All six seagrass beds in Torbay, Devon are now marked out for protection by the Ocean Conservation Trust's Blue Meadows Project

Sailors and motorboaters are being urged to look out for 23 Blue Meadows marker buoys in Torbay, Devon and to avoid anchoring in these areas to protect vital habitats.

More than 65 hectares of sensitive seagrass meadows – all the six seagrass beds in Torbay – are protected under the scheme which is being led by the Ocean Conservation Trust.

The voluntary no anchor zones have been put in place by the Harbour Authority as part of the Blue Meadows project, which aims to roll out to protect 10% of all UK seagrass in the next five years, approximately 700 hectares.

Details of the locations of the seagrass bed in Torbay can be found here.

The Ocean Conservation Trust's Blue Meadows project has deployed yellow marker buoys to proect seagrass beds in Torbay

More than 65 hectares of sensitive seagrass meadows are now marked out across Torbay

Mark Parry, head of ocean habitat restoration at the charity, said: “After kicking off our protection programme in Falmouth last year, we have been eager to continue our pipeline of locations, protecting seagrass beds along the South Coast of the UK and beyond.

“To have marked all the seagrass beds in Torbay is such a great step to achieve protection of this vital habitat and puts us well on our way to protecting 10% of all UK seagrass in the next five years.”

Boats anchoring on sensitive seagrass meadows has a detrimental effect on their overall health, which means the many environmental benefits that seagrass meadows provide are lost.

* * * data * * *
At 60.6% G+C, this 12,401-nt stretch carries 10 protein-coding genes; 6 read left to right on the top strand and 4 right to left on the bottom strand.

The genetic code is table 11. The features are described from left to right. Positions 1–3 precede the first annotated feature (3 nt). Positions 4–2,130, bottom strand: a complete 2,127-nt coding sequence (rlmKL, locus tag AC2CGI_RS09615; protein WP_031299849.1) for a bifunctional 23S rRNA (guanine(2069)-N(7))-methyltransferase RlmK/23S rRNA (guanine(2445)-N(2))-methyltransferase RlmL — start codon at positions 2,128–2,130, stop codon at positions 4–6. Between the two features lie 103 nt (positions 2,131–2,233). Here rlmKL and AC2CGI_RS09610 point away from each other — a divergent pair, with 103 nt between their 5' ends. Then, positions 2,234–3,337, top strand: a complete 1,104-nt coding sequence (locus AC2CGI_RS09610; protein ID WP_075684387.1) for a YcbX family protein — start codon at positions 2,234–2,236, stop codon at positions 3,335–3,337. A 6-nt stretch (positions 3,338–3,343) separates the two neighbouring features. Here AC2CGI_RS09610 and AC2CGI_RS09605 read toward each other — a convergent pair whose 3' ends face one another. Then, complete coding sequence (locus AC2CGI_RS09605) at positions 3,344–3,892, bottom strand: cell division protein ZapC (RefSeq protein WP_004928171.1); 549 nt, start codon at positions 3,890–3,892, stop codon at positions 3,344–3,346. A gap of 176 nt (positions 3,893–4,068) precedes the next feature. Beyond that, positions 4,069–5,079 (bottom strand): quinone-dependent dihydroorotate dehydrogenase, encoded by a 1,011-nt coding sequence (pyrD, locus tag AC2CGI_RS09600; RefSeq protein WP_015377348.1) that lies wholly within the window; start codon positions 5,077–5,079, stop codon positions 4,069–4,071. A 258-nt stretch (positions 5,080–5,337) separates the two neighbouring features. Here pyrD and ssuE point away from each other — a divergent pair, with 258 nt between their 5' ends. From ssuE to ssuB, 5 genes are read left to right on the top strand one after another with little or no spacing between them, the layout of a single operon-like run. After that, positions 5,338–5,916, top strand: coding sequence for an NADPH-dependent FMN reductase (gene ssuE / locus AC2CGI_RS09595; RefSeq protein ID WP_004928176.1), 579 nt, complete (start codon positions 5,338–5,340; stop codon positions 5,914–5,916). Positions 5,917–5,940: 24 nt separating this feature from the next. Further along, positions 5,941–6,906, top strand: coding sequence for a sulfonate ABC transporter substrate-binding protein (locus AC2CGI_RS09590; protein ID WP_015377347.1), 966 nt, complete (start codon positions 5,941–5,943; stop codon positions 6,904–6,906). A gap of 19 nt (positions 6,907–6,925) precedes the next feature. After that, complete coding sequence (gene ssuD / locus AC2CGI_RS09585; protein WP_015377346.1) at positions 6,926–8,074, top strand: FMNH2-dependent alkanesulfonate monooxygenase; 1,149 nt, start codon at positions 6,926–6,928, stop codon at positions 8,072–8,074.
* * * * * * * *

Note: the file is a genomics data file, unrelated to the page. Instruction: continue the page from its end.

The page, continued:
Healthy seagrass meadows provide multiple benefits to the environment, including supporting fisheries, being a hotspot for biodiversity, reducing the effects of coastal erosion and capturing carbon.

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The support of Torbay Harbour Authority was key to getting the new marker buoys in place to highlight where these sensitive habitats are in Torbay.

In addition to protecting existing seagrass beds, the Ocean Conservation Trust is working to restore seagrass meadows which have been lost.

New marker buoys in place to highlight where sensitive seagrass habitats are in Torbay, Devon

With the support of ScottishPower Foundation, the Ocean Conservation Trust have deployed 100 biodegradable hessian pillows, into St Mary’s Bay, Devon, which covers around a quarter of a hectare on the seabed. Each pillow contains healthy seagrass plantlets and shortly, more marker buoys will be put in place to protect this restoration site, allowing it to grow into a thriving seagrass meadow.

Melanie Hill, executive officer and trustee at the ScottishPower Foundation said, “We’re delighted to be able to support the Ocean Conservation Trust’s important work to restore vital seagrass meadows in Torbay.

“Seagrass is an incredible ally in the fight against climate change as it captures large amounts of carbon – and we’re dedicated to supporting initiatives that support the advancement of environmental protection.”